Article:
All exemptions must be registered on the PRS Exemptions Register, available here. In addition, feedback can be sent directly to: PRSRegisterfeedback@beis.gov.uk

Guidance
For both domestic and non-domestic landlords, further information is available here.

Exemption Duration
Exemptions will only last for five years, after which time they must be reviewed to see if they are still applicable. In cases where they are not, they will have to be brought up to standard in order to continue letting the property. If the exemption is lack of a tenant’s consent, then this will only last for five years or until the end of the tenancy.

Where Carter Jonas manages your property we will liaise with you regarding the compliance of your property.

The landscape for landlords has changed almost beyond recognition in recent years – and no more so than with reforms to Section 24 of the Finance Bill, which were introduced in 2015, and will be phased in over a four-year period.

Historically, landlords have been able to deduct the full cost of their mortgage interest payments on their rental properties before they pay tax. However, since April 2017, mortgage, loan and overdraft interest costs have become in part inadmissible when calculating taxable rental income.

Once the new regime is fully operational, 100% of finance costs will benefit from 20% tax relief only by 2020.

We would of course recommend that any landlord concerned with the changes to Section 24 seek professional legal advice, but for those who aren’t sure, the reforms apply to:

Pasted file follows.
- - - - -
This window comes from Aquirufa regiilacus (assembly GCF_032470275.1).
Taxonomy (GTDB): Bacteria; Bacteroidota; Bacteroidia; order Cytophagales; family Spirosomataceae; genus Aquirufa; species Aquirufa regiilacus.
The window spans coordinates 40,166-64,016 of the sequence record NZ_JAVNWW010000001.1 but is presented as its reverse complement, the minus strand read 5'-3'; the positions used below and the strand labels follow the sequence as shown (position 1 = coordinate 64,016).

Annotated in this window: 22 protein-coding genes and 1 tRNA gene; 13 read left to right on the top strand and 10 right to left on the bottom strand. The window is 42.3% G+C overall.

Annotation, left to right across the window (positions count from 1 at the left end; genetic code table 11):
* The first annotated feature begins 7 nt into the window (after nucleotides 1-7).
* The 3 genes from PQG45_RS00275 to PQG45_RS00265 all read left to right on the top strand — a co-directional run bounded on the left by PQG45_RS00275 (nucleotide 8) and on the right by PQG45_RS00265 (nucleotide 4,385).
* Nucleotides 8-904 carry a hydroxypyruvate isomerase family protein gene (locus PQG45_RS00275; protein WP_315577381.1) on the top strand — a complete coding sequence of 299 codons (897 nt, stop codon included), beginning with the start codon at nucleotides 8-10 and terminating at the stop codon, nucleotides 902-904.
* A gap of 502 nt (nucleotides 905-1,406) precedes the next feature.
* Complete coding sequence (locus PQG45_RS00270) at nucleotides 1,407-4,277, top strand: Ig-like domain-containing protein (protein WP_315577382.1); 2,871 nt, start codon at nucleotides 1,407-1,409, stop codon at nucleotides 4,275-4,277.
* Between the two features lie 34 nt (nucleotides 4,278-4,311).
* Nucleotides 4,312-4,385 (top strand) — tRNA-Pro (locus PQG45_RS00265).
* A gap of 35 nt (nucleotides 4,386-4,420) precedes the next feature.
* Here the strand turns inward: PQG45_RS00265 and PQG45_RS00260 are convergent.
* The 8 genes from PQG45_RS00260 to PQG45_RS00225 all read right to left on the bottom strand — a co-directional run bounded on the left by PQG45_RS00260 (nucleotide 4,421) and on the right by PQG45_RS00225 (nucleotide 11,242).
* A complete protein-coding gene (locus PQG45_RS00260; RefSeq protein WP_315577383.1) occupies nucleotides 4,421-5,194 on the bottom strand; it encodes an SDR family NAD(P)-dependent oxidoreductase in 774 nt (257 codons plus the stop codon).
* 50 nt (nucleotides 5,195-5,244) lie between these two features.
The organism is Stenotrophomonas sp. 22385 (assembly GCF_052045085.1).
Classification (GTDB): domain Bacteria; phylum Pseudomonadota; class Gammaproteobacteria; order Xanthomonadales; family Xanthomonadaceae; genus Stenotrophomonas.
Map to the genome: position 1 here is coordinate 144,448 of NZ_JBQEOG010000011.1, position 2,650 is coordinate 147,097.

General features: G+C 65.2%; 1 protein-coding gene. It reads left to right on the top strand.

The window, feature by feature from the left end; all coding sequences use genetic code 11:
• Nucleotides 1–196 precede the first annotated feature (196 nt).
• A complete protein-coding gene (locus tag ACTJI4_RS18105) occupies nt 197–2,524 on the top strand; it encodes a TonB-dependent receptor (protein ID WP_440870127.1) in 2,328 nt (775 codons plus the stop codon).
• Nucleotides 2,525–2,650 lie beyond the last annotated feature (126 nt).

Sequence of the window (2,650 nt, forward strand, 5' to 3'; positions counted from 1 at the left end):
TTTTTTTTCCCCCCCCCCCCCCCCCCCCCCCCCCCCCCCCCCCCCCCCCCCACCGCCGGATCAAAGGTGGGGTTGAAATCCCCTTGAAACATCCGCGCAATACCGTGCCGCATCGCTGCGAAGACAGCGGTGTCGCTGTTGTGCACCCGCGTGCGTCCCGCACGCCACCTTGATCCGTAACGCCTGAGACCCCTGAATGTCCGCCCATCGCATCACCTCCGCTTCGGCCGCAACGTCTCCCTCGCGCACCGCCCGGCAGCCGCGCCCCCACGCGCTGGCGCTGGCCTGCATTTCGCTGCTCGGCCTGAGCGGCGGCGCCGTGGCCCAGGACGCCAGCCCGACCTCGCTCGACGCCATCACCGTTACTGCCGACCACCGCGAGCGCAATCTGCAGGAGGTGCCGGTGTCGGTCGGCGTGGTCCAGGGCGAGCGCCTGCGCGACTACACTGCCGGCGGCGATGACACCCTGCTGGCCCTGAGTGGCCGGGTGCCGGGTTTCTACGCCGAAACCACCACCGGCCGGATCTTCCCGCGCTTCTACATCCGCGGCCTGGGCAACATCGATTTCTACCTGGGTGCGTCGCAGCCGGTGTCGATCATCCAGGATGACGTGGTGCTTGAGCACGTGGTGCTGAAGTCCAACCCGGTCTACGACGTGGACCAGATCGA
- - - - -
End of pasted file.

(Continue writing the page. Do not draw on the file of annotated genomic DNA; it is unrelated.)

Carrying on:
• UK resident landlords with residential rental properties anywhere in the world
  • Non-UK resident landlords with UK based residential rental properties
  • Trusts and partnerships with residential rental properties
Those most likely to be affected include:
  • Landlords with high loan-to-value portfolios
  • Landlords with buy-to-let mortgages in 40-45% tax brackets will pay more tax
  • Those in the 20% bracket may pay more if their gross income (rental and other income) is greater than £45,000, which in turn could affect child tax credits or student loan repayments

On a more positive note, investment properties are still outperforming other asset classes, mortgage rates are at an all-time low, tenant demand is high, which is keeping void periods to a minimum, and long-term capital growth is historically good.

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Lisa Simon
MARLA
Partner - Head of Residential Division
0207 518 3234 email me about Lisa
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Lisa Simon heads up our Residential Division, which includes sales, new homes, lettings and property management across our National network. She joined Carter Jonas in 2011. Her twenty years plus experience has been largely in London and the Home Counties working with Landlords and Tenants. Lisa oversees the day to day running of our residential branches and acts as a key contact for some of our portfolio clients. She also runs our corporate services department liaising and promoting our properties to companies and their relocation agents. Lisa resides in West London with her husband and two daughters.